What is the renin-angiotensin system, and how does it regulate BP?
· Either conserving fluids or eliminating them via kidney
· Regulation of fluid excretion (more fluid excretion=decrease fluid volume=decrease blood volume=decrease in BP)
What is an ACE inhibitor and why is it used to treat hypertension?
ACE inhibitors block the conversion of AI to AII. This: lowers arteriolar resis and increase venous capacity; decrease CO, cardiac index, stroke work, and vol; lower resistance in blood vessels in the kidneys; and lead to increased excretion of sodium in the urine. Renin will inc concentration in the blood as a result of neg feedback of conversion of AI to AII. AI will increase for the same reason. AII and Aldosterone will dec. Bradykinin will increase bc of less inactivation that is done by ACE.
What is aldosterone and what organ produces it? What stimulates its release and what does it do?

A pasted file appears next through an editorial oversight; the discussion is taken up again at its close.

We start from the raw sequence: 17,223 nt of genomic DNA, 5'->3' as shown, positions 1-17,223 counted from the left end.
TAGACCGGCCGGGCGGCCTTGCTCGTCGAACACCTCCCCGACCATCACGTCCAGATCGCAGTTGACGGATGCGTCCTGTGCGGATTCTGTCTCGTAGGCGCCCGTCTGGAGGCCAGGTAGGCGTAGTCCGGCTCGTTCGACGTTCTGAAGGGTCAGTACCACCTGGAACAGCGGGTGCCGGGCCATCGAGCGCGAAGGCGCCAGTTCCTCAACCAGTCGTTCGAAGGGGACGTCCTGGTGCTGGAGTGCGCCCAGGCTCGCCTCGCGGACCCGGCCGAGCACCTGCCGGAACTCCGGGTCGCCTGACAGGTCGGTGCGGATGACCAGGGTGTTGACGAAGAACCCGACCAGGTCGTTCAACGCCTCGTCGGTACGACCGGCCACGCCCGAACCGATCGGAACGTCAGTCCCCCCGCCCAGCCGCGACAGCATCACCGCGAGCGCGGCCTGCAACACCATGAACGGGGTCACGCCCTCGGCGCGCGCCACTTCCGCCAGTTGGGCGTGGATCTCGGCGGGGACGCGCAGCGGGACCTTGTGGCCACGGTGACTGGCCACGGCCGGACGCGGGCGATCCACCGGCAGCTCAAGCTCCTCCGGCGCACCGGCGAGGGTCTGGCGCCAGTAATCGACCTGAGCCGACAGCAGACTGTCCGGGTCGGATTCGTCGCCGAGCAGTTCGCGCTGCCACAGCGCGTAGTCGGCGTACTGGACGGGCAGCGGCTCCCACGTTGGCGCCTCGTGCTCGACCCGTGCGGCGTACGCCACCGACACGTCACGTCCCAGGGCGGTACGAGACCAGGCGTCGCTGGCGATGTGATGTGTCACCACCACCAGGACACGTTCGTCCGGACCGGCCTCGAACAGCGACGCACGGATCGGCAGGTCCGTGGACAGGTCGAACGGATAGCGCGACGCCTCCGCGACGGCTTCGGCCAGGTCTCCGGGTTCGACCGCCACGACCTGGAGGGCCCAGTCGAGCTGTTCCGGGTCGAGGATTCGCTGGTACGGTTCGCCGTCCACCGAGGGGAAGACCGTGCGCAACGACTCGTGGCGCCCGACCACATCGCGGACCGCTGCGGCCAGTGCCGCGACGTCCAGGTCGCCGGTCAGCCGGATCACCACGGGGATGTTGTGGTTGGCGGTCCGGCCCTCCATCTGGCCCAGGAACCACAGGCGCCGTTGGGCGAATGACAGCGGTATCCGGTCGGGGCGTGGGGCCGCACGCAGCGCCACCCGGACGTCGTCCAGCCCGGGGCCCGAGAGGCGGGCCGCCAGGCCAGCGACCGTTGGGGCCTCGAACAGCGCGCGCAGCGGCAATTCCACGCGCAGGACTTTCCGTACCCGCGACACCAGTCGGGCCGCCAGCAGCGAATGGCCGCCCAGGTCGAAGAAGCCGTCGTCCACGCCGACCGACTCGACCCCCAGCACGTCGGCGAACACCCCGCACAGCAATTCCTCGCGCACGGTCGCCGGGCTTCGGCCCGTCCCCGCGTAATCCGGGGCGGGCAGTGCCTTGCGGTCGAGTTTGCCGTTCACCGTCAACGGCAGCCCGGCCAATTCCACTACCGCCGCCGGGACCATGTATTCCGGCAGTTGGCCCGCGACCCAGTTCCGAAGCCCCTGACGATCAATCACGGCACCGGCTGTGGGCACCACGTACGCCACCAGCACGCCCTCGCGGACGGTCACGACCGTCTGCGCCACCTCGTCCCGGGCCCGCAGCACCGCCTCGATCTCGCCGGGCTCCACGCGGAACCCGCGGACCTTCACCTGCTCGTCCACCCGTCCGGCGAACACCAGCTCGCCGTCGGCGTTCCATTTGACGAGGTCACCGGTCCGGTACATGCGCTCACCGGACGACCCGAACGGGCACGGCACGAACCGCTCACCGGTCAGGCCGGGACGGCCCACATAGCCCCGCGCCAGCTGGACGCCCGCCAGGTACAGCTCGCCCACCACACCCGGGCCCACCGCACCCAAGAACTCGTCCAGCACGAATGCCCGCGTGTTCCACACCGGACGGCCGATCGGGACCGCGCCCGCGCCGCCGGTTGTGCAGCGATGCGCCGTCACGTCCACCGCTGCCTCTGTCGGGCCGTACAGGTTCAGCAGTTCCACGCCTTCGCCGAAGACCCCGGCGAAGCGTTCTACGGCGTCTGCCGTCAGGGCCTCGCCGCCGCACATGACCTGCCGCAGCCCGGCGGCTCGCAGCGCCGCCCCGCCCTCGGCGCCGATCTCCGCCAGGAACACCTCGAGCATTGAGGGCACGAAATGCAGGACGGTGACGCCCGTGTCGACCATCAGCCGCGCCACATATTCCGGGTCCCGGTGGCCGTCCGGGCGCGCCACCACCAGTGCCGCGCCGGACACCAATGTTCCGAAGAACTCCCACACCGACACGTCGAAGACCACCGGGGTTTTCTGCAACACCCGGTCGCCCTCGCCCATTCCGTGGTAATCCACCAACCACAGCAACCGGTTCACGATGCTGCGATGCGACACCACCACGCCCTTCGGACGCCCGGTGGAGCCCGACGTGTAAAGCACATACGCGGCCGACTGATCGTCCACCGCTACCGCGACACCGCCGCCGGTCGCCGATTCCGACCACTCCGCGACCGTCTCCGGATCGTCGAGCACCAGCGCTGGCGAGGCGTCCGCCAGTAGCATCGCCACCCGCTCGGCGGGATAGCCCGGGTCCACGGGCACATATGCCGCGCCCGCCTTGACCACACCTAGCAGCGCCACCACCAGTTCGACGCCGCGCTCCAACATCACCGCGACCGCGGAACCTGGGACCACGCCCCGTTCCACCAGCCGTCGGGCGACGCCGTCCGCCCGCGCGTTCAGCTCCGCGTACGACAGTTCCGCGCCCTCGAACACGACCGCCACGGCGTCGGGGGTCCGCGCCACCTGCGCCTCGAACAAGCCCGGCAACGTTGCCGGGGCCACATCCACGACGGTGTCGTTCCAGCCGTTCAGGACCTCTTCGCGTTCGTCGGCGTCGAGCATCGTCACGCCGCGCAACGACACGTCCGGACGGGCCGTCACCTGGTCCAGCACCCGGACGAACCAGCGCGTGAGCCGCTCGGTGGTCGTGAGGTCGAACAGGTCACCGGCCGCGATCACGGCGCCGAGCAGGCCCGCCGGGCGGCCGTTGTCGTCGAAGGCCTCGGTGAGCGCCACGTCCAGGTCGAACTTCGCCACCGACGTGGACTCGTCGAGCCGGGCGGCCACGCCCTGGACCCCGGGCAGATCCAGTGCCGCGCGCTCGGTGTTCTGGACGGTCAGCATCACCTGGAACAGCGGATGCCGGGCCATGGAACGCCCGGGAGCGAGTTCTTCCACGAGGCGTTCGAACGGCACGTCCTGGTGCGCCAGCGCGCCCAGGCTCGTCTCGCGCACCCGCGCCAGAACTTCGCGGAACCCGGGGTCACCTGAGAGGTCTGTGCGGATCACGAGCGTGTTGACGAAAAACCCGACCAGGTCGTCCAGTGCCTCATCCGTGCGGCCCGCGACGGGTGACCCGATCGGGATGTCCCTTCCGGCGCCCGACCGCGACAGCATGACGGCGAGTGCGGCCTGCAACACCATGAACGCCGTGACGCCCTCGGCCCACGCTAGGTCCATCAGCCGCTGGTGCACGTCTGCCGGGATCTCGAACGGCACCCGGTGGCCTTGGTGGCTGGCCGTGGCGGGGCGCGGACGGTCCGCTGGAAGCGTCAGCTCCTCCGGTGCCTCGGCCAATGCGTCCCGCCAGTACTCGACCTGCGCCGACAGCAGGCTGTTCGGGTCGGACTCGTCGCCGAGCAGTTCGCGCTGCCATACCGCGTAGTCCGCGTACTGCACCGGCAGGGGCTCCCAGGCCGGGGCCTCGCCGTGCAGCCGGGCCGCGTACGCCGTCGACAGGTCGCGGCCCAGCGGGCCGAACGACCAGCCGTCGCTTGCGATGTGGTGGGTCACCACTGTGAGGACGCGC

· Aldosterone plays a central role in the regulation of blood pressure mainly by acting on the distal tubules and collecting ducts of the nephron, increasing reabsorption of ions and water in the kidney, to cause the conservation of sodium, secretion of potassium, increased water retention, and increased blood pressure.
· Aldosterone is produced by the adrenal gland and is made after the stimulation by angiotension
What is ANP and what organ produces it? What stimulates its release and what does it do?
· Atrial natriuretic peptide promotes sodium and water excretion, and it is produced by the myocardial cells in the artia of the heart.
What is ADH? What brain region produces it and from what organ it is released? What stimulates its release and what does it do?
· ADH is anti diuretic hormone, and it is produced in the hypothalamus and it is released from the posterior pituitary. Decreased BP, decreased blood volume, and high osmolarity can cause its release and it works to increase water reabsorption to conserve water.
What are the functions of the respiratory system?
o Also in the kidneys
Condition inspired air
Protection against inhaled pathogens
What structures are involved in preparing inspired air to enter lower respiratory structures and what do they do?